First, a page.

17 July 2017
- From the sectionHealth
Surgeons have removed 27 contact lenses from the eye of a 67-year-old woman who had come to Solihull Hospital for routine cataract surgery.
“A bluish foreign body” turned out to be a “hard mass” of 17 lenses stuck together with mucus, and 10 more were then found under further examination.
A report in the BMJ said she had worn disposable lenses for 35 years, and had not complained of any irritation.
But after they were removed, she said her eyes felt a lot more comfortable.
Specialist trainee in ophthalmology Rupal Morjaria told Optometry Today: “None of us have ever seen this before.
“It was such a large mass. All the 17 contact lenses were stuck together.
“We were really surprised that the patient didn’t notice it because it would cause quite a lot of irritation while it was sitting there.
“She was quite shocked. She thought her previous discomfort was just part of old age and dry eye.”
The case report said the patient had poorer vision in her right eye and deep-set eyes, which may have been a factor in the lenses becoming lost.
Association of Optometrists spokeswoman Ceri Smith-Jaynes said losing contact lenses in the eye was a common problem but they usually worked their way out.
“They are normally hiding, folded up under the top lid of the eye,” she said.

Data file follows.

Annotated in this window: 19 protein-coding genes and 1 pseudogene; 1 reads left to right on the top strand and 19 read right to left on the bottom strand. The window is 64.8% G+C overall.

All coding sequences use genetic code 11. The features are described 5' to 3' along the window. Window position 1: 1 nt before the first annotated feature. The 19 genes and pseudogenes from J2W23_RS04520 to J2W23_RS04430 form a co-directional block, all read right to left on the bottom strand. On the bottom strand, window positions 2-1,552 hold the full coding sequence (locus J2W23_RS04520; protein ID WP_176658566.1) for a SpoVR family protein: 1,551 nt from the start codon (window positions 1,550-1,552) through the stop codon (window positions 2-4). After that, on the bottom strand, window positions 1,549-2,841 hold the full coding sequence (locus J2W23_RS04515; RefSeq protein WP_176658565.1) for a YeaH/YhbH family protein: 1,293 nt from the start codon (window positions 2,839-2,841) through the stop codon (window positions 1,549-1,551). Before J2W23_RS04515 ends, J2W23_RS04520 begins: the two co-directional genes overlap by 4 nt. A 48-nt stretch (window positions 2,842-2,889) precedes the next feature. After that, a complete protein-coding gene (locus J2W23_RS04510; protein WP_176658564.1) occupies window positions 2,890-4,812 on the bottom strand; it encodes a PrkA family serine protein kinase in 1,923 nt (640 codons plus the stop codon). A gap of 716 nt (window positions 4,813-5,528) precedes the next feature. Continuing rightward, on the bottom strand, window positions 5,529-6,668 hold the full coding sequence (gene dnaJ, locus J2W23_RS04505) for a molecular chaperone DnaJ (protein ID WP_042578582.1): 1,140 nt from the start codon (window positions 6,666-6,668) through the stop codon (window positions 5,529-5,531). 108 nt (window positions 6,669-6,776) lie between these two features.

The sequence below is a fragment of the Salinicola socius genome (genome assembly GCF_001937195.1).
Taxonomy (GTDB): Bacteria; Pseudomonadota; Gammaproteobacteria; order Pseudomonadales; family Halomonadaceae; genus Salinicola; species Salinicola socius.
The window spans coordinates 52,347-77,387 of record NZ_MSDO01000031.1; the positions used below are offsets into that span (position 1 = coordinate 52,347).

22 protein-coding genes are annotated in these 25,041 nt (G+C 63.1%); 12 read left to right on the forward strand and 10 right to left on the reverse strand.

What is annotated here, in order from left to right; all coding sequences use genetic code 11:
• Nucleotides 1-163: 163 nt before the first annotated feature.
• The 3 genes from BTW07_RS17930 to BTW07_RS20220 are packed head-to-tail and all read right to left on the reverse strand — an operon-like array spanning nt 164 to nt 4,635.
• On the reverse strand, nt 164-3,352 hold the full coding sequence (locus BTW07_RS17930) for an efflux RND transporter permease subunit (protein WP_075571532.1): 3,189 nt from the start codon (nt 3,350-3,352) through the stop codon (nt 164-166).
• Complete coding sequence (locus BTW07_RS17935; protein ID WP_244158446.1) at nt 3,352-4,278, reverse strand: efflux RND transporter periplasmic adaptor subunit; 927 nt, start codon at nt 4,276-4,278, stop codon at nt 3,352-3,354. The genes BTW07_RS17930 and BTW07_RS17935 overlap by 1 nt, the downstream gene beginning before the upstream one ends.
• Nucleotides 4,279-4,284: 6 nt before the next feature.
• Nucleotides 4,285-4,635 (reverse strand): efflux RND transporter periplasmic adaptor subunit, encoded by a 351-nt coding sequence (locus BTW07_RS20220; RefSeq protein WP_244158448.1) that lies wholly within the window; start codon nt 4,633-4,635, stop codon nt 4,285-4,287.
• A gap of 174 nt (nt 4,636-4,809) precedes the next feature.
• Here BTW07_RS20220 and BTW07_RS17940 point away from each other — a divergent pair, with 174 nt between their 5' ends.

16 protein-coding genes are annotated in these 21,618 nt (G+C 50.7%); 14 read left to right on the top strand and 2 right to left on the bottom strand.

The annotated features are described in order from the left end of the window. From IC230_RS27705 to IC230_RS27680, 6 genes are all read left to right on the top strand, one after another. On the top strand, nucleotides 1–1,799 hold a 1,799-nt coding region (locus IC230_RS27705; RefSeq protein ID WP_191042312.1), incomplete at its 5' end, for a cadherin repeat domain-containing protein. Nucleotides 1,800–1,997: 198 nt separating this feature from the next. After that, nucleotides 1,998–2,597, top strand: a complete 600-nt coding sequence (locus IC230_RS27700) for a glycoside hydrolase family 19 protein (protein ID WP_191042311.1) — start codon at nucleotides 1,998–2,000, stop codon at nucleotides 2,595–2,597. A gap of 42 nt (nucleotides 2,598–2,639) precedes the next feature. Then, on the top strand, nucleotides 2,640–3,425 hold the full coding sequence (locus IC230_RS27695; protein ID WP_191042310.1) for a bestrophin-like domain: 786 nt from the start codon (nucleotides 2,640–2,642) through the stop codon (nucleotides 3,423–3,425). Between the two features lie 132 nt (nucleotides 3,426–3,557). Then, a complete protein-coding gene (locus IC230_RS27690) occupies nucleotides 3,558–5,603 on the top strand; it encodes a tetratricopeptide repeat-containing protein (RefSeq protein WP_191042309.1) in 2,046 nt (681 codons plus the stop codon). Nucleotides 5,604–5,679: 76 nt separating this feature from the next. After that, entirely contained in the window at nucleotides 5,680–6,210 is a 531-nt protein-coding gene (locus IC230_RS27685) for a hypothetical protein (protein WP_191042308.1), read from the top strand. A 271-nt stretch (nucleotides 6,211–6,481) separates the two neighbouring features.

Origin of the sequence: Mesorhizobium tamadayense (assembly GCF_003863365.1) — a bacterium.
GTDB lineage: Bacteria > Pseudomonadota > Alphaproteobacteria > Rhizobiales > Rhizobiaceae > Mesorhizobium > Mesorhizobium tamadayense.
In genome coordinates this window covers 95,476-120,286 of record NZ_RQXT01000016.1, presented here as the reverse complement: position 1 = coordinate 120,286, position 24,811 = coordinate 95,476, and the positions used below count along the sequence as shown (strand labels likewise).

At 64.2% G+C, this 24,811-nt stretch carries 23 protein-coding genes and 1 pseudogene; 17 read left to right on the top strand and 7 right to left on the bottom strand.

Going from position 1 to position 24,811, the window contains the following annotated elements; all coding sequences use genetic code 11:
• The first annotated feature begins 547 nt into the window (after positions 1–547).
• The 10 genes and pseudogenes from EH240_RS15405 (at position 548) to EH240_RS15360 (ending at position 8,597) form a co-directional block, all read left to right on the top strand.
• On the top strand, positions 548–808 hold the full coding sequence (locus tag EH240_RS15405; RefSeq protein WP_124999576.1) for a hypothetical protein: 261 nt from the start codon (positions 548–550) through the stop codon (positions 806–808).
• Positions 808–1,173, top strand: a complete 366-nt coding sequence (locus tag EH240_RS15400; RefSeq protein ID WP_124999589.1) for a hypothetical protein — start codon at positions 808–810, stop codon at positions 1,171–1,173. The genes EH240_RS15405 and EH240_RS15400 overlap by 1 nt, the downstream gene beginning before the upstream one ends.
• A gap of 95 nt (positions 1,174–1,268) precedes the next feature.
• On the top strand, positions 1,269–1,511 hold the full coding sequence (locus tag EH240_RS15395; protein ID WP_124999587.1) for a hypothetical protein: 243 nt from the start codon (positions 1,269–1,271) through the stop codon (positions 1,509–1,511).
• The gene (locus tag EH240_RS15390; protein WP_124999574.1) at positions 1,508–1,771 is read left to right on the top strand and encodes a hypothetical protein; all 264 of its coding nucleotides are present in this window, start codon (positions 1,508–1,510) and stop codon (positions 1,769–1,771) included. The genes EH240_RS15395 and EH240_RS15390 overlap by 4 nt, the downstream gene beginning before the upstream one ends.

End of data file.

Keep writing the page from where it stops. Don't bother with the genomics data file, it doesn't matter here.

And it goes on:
“They can’t go any further up than that because there is a pocket.
“It’s the same under the bottom lid – the lens can only be in one of those places.”
She said it was important to see an optometrist or optician regularly to avoid any issues when using contact lenses.
Top tips for contact lens wearers:
- Don’t wear your lenses for longer than you have been told to, and not for more than 16 hours in a day – you should never sleep in them, unless specifically designed for wearing overnight
- Wash and dry your hands thoroughly before putting anything in your eye
- Never apply eye make-up before putting in contact lenses
- Don’t go swimming when wearing contact lenses
- Replace your contact lens case regularly to reduce the risk of infection
- If you spot any signs of redness, pain or loss of vision, consult your optometrist or optician immediately
- Make sure you go for regular check-ups
- If in doubt, take them out